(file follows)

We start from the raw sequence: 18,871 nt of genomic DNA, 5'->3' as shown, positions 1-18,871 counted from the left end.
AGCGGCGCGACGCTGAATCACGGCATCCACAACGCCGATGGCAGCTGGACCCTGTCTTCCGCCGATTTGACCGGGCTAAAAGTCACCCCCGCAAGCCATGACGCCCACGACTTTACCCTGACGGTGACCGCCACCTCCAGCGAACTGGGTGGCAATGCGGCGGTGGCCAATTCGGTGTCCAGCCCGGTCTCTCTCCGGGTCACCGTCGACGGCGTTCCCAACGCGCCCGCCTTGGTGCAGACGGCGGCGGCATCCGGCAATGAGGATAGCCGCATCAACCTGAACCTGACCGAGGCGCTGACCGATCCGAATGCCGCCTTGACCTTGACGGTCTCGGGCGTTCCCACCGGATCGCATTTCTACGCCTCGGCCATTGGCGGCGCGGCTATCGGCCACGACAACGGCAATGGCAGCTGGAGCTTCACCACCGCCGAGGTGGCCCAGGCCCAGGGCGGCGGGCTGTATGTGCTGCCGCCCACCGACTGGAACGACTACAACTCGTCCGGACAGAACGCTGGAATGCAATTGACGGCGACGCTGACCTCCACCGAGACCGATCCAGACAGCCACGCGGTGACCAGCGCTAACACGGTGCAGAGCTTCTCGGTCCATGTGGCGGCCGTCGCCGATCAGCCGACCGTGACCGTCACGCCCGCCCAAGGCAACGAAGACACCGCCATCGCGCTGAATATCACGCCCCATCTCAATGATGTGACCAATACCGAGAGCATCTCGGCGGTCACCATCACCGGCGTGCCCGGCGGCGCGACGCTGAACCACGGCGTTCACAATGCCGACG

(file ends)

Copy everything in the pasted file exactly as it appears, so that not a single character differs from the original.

We start from the raw sequence: 18,871 nt of genomic DNA, 5'->3' as shown, positions 1-18,871 counted from the left end.
AGCGGCGCGACGCTGAATCACGGCATCCACAACGCCGATGGCAGCTGGACCCTGTCTTCCGCCGATTTGACCGGGCTAAAAGTCACCCCCGCAAGCCATGACGCCCACGACTTTACCCTGACGGTGACCGCCACCTCCAGCGAACTGGGTGGCAATGCGGCGGTGGCCAATTCGGTGTCCAGCCCGGTCTCTCTCCGGGTCACCGTCGACGGCGTTCCCAACGCGCCCGCCTTGGTGCAGACGGCGGCGGCATCCGGCAATGAGGATAGCCGCATCAACCTGAACCTGACCGAGGCGCTGACCGATCCGAATGCCGCCTTGACCTTGACGGTCTCGGGCGTTCCCACCGGATCGCATTTCTACGCCTCGGCCATTGGCGGCGCGGCTATCGGCCACGACAACGGCAATGGCAGCTGGAGCTTCACCACCGCCGAGGTGGCCCAGGCCCAGGGCGGCGGGCTGTATGTGCTGCCGCCCACCGACTGGAACGACTACAACTCGTCCGGACAGAACGCTGGAATGCAATTGACGGCGACGCTGACCTCCACCGAGACCGATCCAGACAGCCACGCGGTGACCAGCGCTAACACGGTGCAGAGCTTCTCGGTCCATGTGGCGGCCGTCGCCGATCAGCCGACCGTGACCGTCACGCCCGCCCAAGGCAACGAAGACACCGCCATCGCGCTGAATATCACGCCCCATCTCAATGATGTGACCAATACCGAGAGCATCTCGGCGGTCACCATCACCGGCGTGCCCGGCGGCGCGACGCTGAACCACGGCGTTCACAATGCCGACG